Automating the surveillance of healthcare-associated infections

M.S.M. van Mourik

Research output: ThesisDoctoral thesis 1 (Research UU / Graduation UU)

Abstract

Healthcare-associated infections (HAI) are among the most common complications of medical care, affecting one in twenty-five hospitalized patients on any given day. Surveillance of HAI by systematically assessing patients for the development of an infection is a key component of successful infection prevention programs, both to measure the effects of an intervention and to assess quality of care. Traditional methods of surveillance, manual review of patients’ medical records, are time-consuming and prone to error however. Developments in healthcare information technology and the increasing demands for reliable HAI surveillance have driven the development and implementation of automated surveillance systems that employ routine care data stored in electronic health records to identify (probable) cases of HAI. These systems can increase efficiency, and hence capacity, of surveillance efforts and improve consistency of case-finding. As is illustrated for drain-related meningitis in neurosurgical patients, an automated surveillance approach can reliably identify patients affected by HAI and achieve up to eighty percent workload reduction. This system uses clinical routine care data, e.g. antibiotic use, laboratory testing and microbiology culture results in multivariable regression models to identify high-risk patients requiring manual confirmation of infection. Across the board, use of clinical routine care is preferable over administrative data such as diagnosis codes; despite their ease of accessibility and standardization, this latter data source often has subpar sensitivity and mediocre positive predictive value for HAI. Importantly, successful automation of HAI surveillance depends on adequate documentation in medical records in a format that allows for data extraction. In addition, thoughtful development and validation of systems is necessary to ensure their reliability over time and in different hospitals. In line with increasing use of HAI surveillance as means to assess quality of care, ensuring comparability of HAI rates is becoming paramount. In particular in the United States, concerns with current manual surveillance methods and complexity of case-definitions have motivated revisions of surveillance protocols. For ventilator-associated pneumonia, the revised definitions no longer contain subjective components and have been made amenable to electronic implementation. Despite these efforts, however, we found that in the current specification such modifications do not guarantee consistency of case identification. In addition, when modifying definitions the nature of the events detected will change and these new events may not necessarily lend themselves well to prevention programs. When aiming to compare HAI rates across hospitals, another aspect that requires consideration is adequate correction for differences in severity of underlying disease. Current adjustment methods are fairly crude as for most device-associated infections this limited to stratifying by type of hospital or intensive care unit. Clinical routine care data can also be used to further refine this risk stratification. In summary, automated surveillance of healthcare-associated infections using data extracted from electronic medical records is reliable and feasible. These systems increase capacity of surveillance efforts by identifying patients at high risk of infection and increasing consistency of case-finding. The use of clinical routine care data is preferable over the use of administrative data, and can also be used to refine corrections for severity of underlying disease.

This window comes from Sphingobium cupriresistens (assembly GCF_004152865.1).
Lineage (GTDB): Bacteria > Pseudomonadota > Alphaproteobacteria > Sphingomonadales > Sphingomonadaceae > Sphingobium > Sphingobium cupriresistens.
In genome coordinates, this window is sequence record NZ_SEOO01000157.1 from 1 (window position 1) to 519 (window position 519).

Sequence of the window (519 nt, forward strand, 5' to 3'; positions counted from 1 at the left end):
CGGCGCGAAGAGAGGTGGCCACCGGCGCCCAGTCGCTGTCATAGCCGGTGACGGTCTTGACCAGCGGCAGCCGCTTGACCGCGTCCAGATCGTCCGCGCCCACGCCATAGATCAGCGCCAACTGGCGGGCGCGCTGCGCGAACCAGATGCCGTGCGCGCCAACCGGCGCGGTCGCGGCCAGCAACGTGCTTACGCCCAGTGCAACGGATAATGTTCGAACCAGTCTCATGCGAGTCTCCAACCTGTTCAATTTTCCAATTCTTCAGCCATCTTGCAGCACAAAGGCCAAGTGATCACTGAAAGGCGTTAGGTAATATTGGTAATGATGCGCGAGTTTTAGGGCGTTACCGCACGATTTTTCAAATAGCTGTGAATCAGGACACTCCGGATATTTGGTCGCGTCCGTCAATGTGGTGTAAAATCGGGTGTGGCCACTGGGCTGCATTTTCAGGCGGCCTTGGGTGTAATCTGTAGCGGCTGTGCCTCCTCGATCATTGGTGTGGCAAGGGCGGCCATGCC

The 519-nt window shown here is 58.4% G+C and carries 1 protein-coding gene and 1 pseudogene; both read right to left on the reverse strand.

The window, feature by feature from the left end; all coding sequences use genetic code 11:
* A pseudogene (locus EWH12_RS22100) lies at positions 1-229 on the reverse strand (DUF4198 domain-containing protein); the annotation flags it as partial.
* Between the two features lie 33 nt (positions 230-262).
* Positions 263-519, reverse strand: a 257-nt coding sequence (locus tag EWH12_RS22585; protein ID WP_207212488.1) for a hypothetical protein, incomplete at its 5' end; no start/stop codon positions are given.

Original languageEnglish
QualificationDoctor of Philosophy
Awarding Institution
  • University Medical Center (UMC) Utrecht
Supervisors/Advisors
  • Bonten, Marc, Primary supervisor
  • Moons, KGM, Supervisor
  • Troelstra, A, Co-supervisor
Award date30 Sept 2014
Publisher
Print ISBNs978-90-5335-906-8
Publication statusPublished - 30 Sept 2014

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